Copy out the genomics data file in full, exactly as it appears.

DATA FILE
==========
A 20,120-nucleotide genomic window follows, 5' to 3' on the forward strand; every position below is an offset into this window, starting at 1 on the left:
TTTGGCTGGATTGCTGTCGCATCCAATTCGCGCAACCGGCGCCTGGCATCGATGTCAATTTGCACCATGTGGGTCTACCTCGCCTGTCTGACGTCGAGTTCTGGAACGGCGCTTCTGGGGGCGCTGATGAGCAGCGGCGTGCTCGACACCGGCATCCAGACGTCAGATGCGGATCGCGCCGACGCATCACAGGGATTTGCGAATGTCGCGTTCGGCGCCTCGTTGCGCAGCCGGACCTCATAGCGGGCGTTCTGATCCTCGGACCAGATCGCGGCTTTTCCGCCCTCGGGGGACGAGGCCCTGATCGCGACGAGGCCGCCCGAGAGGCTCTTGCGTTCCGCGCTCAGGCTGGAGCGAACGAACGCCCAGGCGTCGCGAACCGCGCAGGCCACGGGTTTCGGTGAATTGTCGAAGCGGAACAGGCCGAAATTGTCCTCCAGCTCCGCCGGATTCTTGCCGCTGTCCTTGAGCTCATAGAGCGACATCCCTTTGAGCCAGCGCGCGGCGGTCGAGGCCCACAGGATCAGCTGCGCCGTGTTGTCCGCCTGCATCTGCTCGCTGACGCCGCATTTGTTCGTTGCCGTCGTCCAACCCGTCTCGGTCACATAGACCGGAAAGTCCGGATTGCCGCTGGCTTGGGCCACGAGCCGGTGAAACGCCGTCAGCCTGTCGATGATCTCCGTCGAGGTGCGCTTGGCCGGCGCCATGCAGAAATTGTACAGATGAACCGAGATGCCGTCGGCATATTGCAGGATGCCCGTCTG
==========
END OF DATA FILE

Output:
A 20,120-nucleotide genomic window follows, 5' to 3' on the forward strand; every position below is an offset into this window, starting at 1 on the left:
TTTGGCTGGATTGCTGTCGCATCCAATTCGCGCAACCGGCGCCTGGCATCGATGTCAATTTGCACCATGTGGGTCTACCTCGCCTGTCTGACGTCGAGTTCTGGAACGGCGCTTCTGGGGGCGCTGATGAGCAGCGGCGTGCTCGACACCGGCATCCAGACGTCAGATGCGGATCGCGCCGACGCATCACAGGGATTTGCGAATGTCGCGTTCGGCGCCTCGTTGCGCAGCCGGACCTCATAGCGGGCGTTCTGATCCTCGGACCAGATCGCGGCTTTTCCGCCCTCGGGGGACGAGGCCCTGATCGCGACGAGGCCGCCCGAGAGGCTCTTGCGTTCCGCGCTCAGGCTGGAGCGAACGAACGCCCAGGCGTCGCGAACCGCGCAGGCCACGGGTTTCGGTGAATTGTCGAAGCGGAACAGGCCGAAATTGTCCTCCAGCTCCGCCGGATTCTTGCCGCTGTCCTTGAGCTCATAGAGCGACATCCCTTTGAGCCAGCGCGCGGCGGTCGAGGCCCACAGGATCAGCTGCGCCGTGTTGTCCGCCTGCATCTGCTCGCTGACGCCGCATTTGTTCGTTGCCGTCGTCCAACCCGTCTCGGTCACATAGACCGGAAAGTCCGGATTGCCGCTGGCTTGGGCCACGAGCCGGTGAAACGCCGTCAGCCTGTCGATGATCTCCGTCGAGGTGCGCTTGGCCGGCGCCATGCAGAAATTGTACAGATGAACCGAGATGCCGTCGGCATATTGCAGGATGCCCGTCTG